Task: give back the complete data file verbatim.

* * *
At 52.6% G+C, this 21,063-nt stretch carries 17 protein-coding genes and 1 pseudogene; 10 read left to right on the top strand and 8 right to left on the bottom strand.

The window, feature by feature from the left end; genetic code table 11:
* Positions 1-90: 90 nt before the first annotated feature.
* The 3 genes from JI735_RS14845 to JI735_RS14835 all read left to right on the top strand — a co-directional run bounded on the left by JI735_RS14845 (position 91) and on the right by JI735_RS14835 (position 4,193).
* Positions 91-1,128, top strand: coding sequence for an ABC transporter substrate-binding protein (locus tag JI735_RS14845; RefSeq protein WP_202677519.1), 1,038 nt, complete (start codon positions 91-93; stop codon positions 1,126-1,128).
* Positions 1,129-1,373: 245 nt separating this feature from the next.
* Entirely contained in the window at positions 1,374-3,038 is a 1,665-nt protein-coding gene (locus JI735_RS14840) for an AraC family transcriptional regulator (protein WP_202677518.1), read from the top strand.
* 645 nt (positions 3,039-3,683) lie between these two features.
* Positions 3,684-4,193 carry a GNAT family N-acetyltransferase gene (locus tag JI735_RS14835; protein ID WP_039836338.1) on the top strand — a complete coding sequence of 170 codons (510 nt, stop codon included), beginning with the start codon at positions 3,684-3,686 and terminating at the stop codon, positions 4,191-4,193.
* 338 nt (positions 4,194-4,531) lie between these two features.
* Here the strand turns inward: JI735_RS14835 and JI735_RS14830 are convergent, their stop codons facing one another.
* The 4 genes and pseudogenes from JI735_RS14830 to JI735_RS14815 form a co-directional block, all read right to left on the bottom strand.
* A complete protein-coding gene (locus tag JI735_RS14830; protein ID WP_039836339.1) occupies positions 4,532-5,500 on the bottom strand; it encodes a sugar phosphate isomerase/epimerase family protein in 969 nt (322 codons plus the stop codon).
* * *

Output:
At 52.6% G+C, this 21,063-nt stretch carries 17 protein-coding genes and 1 pseudogene; 10 read left to right on the top strand and 8 right to left on the bottom strand.

The window, feature by feature from the left end; genetic code table 11:
* Positions 1-90: 90 nt before the first annotated feature.
* The 3 genes from JI735_RS14845 to JI735_RS14835 all read left to right on the top strand — a co-directional run bounded on the left by JI735_RS14845 (position 91) and on the right by JI735_RS14835 (position 4,193).
* Positions 91-1,128, top strand: coding sequence for an ABC transporter substrate-binding protein (locus tag JI735_RS14845; RefSeq protein WP_202677519.1), 1,038 nt, complete (start codon positions 91-93; stop codon positions 1,126-1,128).
* Positions 1,129-1,373: 245 nt separating this feature from the next.
* Entirely contained in the window at positions 1,374-3,038 is a 1,665-nt protein-coding gene (locus JI735_RS14840) for an AraC family transcriptional regulator (protein WP_202677518.1), read from the top strand.
* 645 nt (positions 3,039-3,683) lie between these two features.
* Positions 3,684-4,193 carry a GNAT family N-acetyltransferase gene (locus tag JI735_RS14835; protein ID WP_039836338.1) on the top strand — a complete coding sequence of 170 codons (510 nt, stop codon included), beginning with the start codon at positions 3,684-3,686 and terminating at the stop codon, positions 4,191-4,193.
* 338 nt (positions 4,194-4,531) lie between these two features.
* Here the strand turns inward: JI735_RS14835 and JI735_RS14830 are convergent, their stop codons facing one another.
* The 4 genes and pseudogenes from JI735_RS14830 to JI735_RS14815 form a co-directional block, all read right to left on the bottom strand.
* A complete protein-coding gene (locus tag JI735_RS14830; protein ID WP_039836339.1) occupies positions 4,532-5,500 on the bottom strand; it encodes a sugar phosphate isomerase/epimerase family protein in 969 nt (322 codons plus the stop codon).